Friday, September 21, 2012

Byonic -- A next generation search engine



This week I learned about Byonic, a 'next generation' search engine from Protein Metrics.  And what I heard is really exciting, but I'll back up a few steps.
Dynamic modifications are functional groups or post-translational modifications that may or may not be present in your proteome.  For example, when we are doing a phosphoproteomic study, we set +phospho as a dynamic modification that may, or may not, be on every serine, threonine and tyrosine in every protein in the proteome.  Every modification dramatically increases the matrix that your spectra are searched against, leading to an increase in search time.
Back when I was doing phosphoproteomics with Bioworks (Sequest), I expected that a full human proteome search would nearly triple in search time when I added the possibility of just the three phosphorylation states mentioned above.  While multi-core processors with multi-thread algorithms have cut this time, we are still practically limited in Sequest and Mascot to a small number of PTMs for the sake of time and bandwidth.
This is where Byonic steps in.  Byonic can look at hundreds of potential modifications.  How?  I don't know exactly, but I have a suspicion.  What if your reach engine ran through and identified every unmodified peptide.  Even on a single core Sequest with plenty of RAM, you could complete that search in minutes.  Then you took your identified peptides (you could use a very loose stringency) and you exported a FASTA file that only contained those proteins that might contain the peptides you probably ID'ed.  In this step you would very quickly reduce your database at least 10 fold, but most likely, several hundred fold.
With this reduced database, you could add dynamic modifications willy-nilly without causing your searches to run for days or weeks.

Again, I have no idea if this is how Byonic works!  This is simply a guess because it is the only way that I could think of to make a search of hundreds of dynamic mods fit into a reasonable amount of time.

Best part of this article?  You can download Byonic and try it for free for 30 days.  I'm going to dump a load of data into it this weekend.  You can find out more about Byonic and Protein Metric here.

Wednesday, September 19, 2012

New toy from PNNL: Protein Coverage Summarizer


Looking for a new way to visualize your protein sequence coverage?  Check out this free (and customizable) tool from PNNL.
Just don't forget to acknowledge them if you use it for a publication or grant!

Sunday, September 16, 2012

iORBI 2012 Tour

Here is the full schedule for the iORBI 2012 Tour.

Week 1
Pittsburgh, PA Oct.2
Cleveland, OH Oct. 3
Indianapolis, IN Oct.4

Week 2
Bethesda, MD  Oct. 9
Philly, PA  Oct. 10
Atlanta, GA  Oct. 11

Week 3
Toronto  Oct. 16
Montreal  Oct. 17

Week 4
Boston, MA  Oct. 23
New Haven, CT  Oct. 24
New York, NY  Oct. 25
Somewhere, NJ  Oct. 26

Week 5
Seattle, WA  Oct. 29
L.A., CA  Oct. 31
Dallas (Denton), TX  Nov. 2

If you haven't been to an iORBI and you use an Orbitrap, you should seriously consider going.  This is a Users Only meeting where you can learn valuable tips and tricks from the experts.  At least 4 Orbitrap specialists will be on hand to answer your questions and help you get more from your data.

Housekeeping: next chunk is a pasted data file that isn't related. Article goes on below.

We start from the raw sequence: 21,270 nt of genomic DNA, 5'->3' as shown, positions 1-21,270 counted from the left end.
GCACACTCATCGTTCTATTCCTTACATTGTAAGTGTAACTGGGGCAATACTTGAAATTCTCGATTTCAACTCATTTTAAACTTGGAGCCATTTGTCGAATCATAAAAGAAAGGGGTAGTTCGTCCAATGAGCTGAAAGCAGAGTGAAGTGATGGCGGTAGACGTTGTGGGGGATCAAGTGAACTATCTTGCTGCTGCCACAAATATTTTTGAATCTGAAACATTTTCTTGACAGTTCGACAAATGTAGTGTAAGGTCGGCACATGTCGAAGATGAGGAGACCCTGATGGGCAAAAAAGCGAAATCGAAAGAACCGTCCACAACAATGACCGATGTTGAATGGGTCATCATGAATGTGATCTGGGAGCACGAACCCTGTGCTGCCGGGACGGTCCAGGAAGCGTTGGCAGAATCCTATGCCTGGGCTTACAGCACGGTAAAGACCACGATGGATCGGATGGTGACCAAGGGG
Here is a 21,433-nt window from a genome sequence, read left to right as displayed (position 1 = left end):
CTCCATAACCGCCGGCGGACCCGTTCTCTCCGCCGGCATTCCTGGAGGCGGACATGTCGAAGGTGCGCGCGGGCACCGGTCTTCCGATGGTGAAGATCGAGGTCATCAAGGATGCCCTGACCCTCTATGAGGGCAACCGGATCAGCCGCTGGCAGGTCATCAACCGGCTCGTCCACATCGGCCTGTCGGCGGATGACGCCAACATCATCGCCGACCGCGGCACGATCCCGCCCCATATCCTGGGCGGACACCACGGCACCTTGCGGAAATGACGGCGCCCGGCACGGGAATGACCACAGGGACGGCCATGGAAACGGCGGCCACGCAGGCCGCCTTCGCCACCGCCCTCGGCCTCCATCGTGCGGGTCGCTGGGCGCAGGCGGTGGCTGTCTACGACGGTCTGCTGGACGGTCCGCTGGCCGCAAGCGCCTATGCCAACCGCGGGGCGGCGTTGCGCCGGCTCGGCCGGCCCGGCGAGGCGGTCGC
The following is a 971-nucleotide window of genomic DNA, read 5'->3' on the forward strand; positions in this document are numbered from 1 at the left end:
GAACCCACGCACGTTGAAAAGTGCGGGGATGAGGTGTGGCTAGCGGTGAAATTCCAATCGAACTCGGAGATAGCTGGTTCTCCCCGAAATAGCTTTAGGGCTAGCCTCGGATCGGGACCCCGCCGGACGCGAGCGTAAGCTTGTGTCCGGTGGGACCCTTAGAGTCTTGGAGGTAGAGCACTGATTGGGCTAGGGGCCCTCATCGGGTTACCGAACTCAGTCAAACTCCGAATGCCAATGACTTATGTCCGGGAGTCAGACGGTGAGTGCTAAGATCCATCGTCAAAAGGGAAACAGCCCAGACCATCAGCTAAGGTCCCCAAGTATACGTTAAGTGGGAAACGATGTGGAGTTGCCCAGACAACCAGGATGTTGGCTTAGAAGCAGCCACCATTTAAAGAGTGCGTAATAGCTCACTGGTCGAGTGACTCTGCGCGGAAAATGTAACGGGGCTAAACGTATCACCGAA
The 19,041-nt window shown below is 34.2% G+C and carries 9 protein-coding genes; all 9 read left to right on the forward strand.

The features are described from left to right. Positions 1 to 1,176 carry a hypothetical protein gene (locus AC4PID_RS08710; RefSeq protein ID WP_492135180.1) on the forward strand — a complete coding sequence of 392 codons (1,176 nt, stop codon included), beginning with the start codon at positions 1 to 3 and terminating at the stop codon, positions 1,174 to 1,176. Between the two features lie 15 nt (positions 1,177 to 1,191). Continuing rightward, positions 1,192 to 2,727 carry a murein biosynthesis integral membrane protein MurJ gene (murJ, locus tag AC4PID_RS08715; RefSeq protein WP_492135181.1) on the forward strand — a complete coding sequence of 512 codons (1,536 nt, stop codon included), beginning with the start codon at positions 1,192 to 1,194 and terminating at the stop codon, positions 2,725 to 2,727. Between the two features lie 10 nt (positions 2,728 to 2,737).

You can learn more at Planet Orbitrap or by contacting your local sales representative.



Wednesday, September 12, 2012

Eksigent ekspert nanoLC 400 system

I don't really do a good job of keeping my disdain for Eksigent nano LCs to myself.  The absolutely horrid experience we had with the nanoLC 2D systems will keep me from ever recommending these silly gas-driven things, but I'm still on the email lists. I know, other people like them.  Just not me.  Anyway, here is a copy of the announcement:
Oh golly!  It is also SWATH compatible.  Can't wait to review a paper that used this setup!

Monday, September 10, 2012

Advion NanoMate


Last week I was introduced to the Advion NanoMate.  The NanoMate is a new type of ionization source.  Rather than using a single emitter, the NanoMate has a chip that can contain as many as 400 separate emitters worked into it.  I'm sure there are a number of uses for this device, but the lab I visited was using it primarily to maintain extremely high spray quality.  When the NanoMate detects that there is a problem with the emitter currently in use, the chip simply moves over to the next emitter.  This would be really useful if your samples are either extremely dirty, or extremely complex, and tend to rapidly foul emitters.

I don't know the limits of the NanoMate's compatibility, but it definitely compatible with the LTQ Orbitrap systems and the Q Exactive.  Although it does not run within Xcalibur, the two software packages were working together seemlessly on the two instruments that I observed.

The drawback of the device is that is considerably more expensive than any nanospray source I know of, and it doesn't appear at all trivial to operate due to the three dimensional aspects of moving a tiny emitter into and out of place all the time.  But if you are burning through hundreds of emitters, it might be worth looking into.  

New nodes for Proteome Discoverer

Just a quick note about something I learned while at BRIMS last week.  A joint effort from the Research Institute of Molecular Pathology and other groups through the Austrain Academy of Sciences has set up a site devoted to new nodes for Proteome Discoverer.  The aptly named site, PD-Nodes (www.pd-nodes.org) currently only has 2 new nodes, but promises further development.  The first is an improved version of Phospho-RS, our favorite phospho-site localization software.  The second is an MS2 Spectrum Processing Node for deconvolution of ions in MS2 spectra.
I've bookmarked this site and will check frequently to see what else pops up for us to use!